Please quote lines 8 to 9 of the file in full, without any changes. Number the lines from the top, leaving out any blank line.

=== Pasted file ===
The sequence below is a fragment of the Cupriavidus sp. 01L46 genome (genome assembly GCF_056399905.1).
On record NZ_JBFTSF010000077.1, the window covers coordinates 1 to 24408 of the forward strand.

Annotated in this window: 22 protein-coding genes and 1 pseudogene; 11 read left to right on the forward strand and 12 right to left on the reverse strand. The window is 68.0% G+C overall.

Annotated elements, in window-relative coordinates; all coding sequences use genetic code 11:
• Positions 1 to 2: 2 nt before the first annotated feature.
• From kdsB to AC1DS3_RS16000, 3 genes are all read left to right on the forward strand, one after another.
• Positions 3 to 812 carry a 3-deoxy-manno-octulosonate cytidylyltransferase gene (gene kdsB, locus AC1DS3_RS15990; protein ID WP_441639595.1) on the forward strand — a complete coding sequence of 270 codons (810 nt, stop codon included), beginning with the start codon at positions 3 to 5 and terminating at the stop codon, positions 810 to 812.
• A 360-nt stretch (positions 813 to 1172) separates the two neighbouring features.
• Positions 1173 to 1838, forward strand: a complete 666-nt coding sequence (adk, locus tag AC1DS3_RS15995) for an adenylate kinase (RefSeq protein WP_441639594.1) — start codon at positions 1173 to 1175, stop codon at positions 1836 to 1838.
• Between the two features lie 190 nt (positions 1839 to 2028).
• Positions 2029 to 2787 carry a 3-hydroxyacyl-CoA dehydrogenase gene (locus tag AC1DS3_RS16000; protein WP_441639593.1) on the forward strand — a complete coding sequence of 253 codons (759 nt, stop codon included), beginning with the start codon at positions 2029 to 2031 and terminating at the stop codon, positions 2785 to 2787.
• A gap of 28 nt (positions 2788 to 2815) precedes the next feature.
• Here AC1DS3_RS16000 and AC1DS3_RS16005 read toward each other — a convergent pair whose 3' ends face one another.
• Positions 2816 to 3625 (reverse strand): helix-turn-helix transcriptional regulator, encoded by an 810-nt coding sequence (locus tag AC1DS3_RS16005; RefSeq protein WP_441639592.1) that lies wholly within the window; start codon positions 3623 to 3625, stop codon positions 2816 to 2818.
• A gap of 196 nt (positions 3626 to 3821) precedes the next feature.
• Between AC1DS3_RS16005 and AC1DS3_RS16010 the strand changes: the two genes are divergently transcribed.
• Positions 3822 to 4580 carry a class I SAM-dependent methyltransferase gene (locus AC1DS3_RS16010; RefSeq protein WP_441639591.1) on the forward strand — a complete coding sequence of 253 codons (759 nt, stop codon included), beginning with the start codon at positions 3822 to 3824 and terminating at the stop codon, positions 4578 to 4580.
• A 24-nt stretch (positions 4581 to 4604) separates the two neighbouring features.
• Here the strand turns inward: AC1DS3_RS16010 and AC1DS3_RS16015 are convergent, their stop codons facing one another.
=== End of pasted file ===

• A 360-nt stretch (positions 813 to 1172) separates the two neighbouring features.
• Positions 1173 to 1838, forward strand: a complete 666-nt coding sequence (adk, locus tag AC1DS3_RS15995) for an adenylate kinase (RefSeq protein WP_441639594.1) — start codon at positions 1173 to 1175, stop codon at positions 1836 to 1838.